Mercedes gives Bottas clear order for the Turkish Grand Prix

Of course, most eyes are on Lewis Hamilton and Max Verstappen and the battle for the drivers’ title, but at the same time Mercedes and Red Bull are also engaged in a battle for the constructors’ title. Valtteri Bottas and Sergio Perez also play an important role in that, and now that Hamilton has a penalty, the message for Bottas is clear.

Andrew Shovlin, Trackside Engineering Director at Mercedes, explains: RacingNews365 what is expected of the Finn. “Everyone is focused on Lewis and the drivers’ championship, but for us it’s clear what we want for Bottas: we want him to take pole position and win the race.”

Lewis Hamilton will start from at least 11th place and will have to work his way forward, but that is not to say that his preparation was only focused on the race. “We ran a normal training program for Lewis,” Shovlin says. “For example, we have evaluated some developments on his front wing. He is still going to participate in qualifying and we want to get him as far up front as possible.”

However, during the training there was already some ‘test run’ with driving in the wrong place. “It’s very different when you have a ten-place penalty compared to a start at the back of the grid. So it was really just a very standard program, in which we also deliberately drove a few laps in traffic to get a feel for the conditions in which we drive close to a predecessor.”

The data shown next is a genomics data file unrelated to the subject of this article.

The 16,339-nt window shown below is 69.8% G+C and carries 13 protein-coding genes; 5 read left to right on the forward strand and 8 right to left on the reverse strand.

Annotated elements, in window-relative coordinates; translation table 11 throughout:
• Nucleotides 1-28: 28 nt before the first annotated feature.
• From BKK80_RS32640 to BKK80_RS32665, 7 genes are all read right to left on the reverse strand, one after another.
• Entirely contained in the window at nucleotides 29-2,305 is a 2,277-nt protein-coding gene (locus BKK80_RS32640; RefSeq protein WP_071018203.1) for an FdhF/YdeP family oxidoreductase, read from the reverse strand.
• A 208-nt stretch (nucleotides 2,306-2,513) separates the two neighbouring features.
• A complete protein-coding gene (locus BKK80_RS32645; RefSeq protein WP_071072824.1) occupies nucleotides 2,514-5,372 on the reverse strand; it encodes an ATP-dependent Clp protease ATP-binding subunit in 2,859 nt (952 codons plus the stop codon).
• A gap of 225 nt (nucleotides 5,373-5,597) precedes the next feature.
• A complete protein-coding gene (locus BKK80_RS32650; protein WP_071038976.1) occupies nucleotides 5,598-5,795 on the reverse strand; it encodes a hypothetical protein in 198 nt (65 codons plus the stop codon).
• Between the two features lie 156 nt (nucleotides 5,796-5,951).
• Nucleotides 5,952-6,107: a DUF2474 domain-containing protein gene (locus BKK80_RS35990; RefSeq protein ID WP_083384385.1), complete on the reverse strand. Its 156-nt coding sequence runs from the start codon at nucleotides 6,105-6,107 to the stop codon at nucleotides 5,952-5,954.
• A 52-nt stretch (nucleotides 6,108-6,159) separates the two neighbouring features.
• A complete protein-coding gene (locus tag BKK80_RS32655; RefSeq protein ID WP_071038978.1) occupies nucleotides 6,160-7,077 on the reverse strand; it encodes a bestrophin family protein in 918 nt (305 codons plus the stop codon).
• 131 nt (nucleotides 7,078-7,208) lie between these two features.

All in all, the goal for Hamilton is the podium, but whether that one, two, three will succeed, Mercedes is not yet very sure about that. “Whether we can get Lewis back to the podium will probably be determined by the first stint. The leaders in the race usually drive away from you.”

“In Sochi it was already difficult to predict how fast we would go through traffic, that’s the hardest thing to simulate: how close to your predecessors can you sit without losing a lot of downforce and ruining your tires,” the said. Mercedes man, who thinks it’s going to be a difficult story, but at the same time he also has hope.

“Overtaking is also very difficult here. It is often a bit more difficult in practice, because no one is driving long stints, so no one has a lot of problems with tire wear. It was more difficult to overtake than we would like, but hey, you don’t always get what you want. At the same time, we also saw that the car works very well. Both drivers had a strong day and that’s nice,” he concludes on a positive note.

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